Summit Academy’s Annual Jogapooloza Brings in Funds for Playground Upgrades, Technology
Aug 01, 2016 09:03AM
● By Julie Slama
Summit Academy kindergartners and first-graders took off at the start of the school’s May 26 fun run, Jogapooloza. Also included before the event was a dinner, art gallery stroll and silent auction. It concluded with prize raffles and dunking the principal and assistant principal. — Julie Slama
Summit Academy’s Annual Jogapooloza Brings in Funds for Playground Upgrades, Technology [2 Images] Click Any Image To Expand
By Julie Slama | firstname.lastname@example.org
Draper, Utah - Summit Academy kindergartner Katie Perry said she donated 100 pennies of her own money to the school’s 10th annual fun run fundraiser.
“I clean the sink at home for money and sometimes, every once in awhile, I even clean the toilets,” she said before she and her classmates started out on the course on May 26.
Even though she likes getting wet from cleaning the sink, her favorite part of Jogapooloza wasn’t earning the money, but instead, it was having an Otter Pop at the end of their 20-minute running/walking period.
Her sister, fifth-grader Taylor, said that she liked that their fundraiser included running.
“It helps you stay athletic,” said the basketball and softball athlete. “I like running with my friends and this builds school spirit.”
She, like her sister, liked the Otter Pops at the end of the run.
Parents lined the route around the elementary school, cheering students as they ran by.
Melissa Anderson was cheering along with one-year-old Layla and three-year-old Jake.
“My kids wanted to raise their own money for the school, so it was my third-grade son who said, ‘let’s sell lemonade,’ so they did,” she said. “They also sold eight bouquets of flowers that were donated fro the Rose Shop and earned $60.”
Jogapooloza parent association organizer Nikki Meehan said that any student who brings in a donation, whether it is $60 or 100 pennies, had their name put in the raffle to win prizes such as kick balls, footballs, Frisbees, snow tubes and other items.
The funds raised, which was hoped to reach $35,000, would be used to upgrade the elementary school playground, install a bench at the junior high and add to the classroom Kindle 5 and mini iPad tablet computers at the school, said Principal Bob Zetner.
“Last year we surpassed that goal and raised about $45,000 so we put a marquee sign at the school in addition to added new technology and window blinds,” he said.
Many corporate sponsors help the school reach that goal in addition to giving in-kind donations as well as gift cards and items that are included in gift baskets and silent auction items. The school hosted a $5 barbecue dinner, art gallery stroll and silent auction on May 23.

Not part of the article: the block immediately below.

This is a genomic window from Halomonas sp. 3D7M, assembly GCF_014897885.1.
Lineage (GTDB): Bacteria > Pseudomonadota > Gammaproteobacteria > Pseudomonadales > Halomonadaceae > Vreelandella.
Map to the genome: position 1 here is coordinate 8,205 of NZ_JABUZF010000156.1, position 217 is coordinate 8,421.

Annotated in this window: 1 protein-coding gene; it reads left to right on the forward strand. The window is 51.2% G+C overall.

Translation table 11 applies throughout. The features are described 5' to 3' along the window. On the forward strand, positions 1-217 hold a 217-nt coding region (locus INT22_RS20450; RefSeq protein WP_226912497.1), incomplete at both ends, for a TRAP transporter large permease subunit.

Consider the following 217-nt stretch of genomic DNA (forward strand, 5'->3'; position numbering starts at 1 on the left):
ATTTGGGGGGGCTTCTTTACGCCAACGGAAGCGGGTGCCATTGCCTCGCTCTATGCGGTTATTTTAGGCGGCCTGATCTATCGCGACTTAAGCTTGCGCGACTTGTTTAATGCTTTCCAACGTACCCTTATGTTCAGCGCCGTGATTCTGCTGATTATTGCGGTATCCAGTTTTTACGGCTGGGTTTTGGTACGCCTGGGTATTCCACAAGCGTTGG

Niebaur Family Orthodontics has supported Jogapooloza for years, treatment coordinator Jeannie Damjanovich said.
“We’re in the neighborhood and several of our patients go to school here so we want to support the school,” she said. “Besides, it’s fun to see the kids having fun and see us out of the office.”
In addition, several community businesses participated on the day from Strong and Hanni Law firm helping produce the T-shirts designed by seventh-grader Adam Carr to Baird Orthodonics distributing water bottles to Amy’s Tae-Kwan-Do leading warm-ups before the run.
Last year and this year, deejay Frank Carmona volunteered his services making announcements and playing music.
His seven-year-old daughter, Catalina, was the first one to hit the target to dunk her principal in the water dunk tank after the run.
“It was very, very fun to dunk Mr. Z (a nickname for her principal),” she said. “We’ve been doing laps around the playground for weeks so I was excited to run today and to listen to my dad play music.”
Jogapooloza has grown every year, Meehan said.
“Everyone comes out and together, we have this wonderful event to benefit our school,” she said.
The event started in part to support the school in the Gold Medal School program plus it was the school’s annual fundraiser.
Administrative Assistant Kristi King remembers everyone having a part in it that first year. Even her then six-year-old daughter, Avery, helped count pennies that were donated.
Summit athletic director and physical education and health teacher Kim Arminen remembers seeing a similar event when she suggested the school host Jogapooloza, but “we put on our twist.”
“We bring the community and school together, encourage health and fitness, and at the same time, hold a successful fundraiser,” she said. “It takes a great amount of organization, commitment from volunteers, a dedicated committee and kids wanting to participate. It ends up being a really fun event.”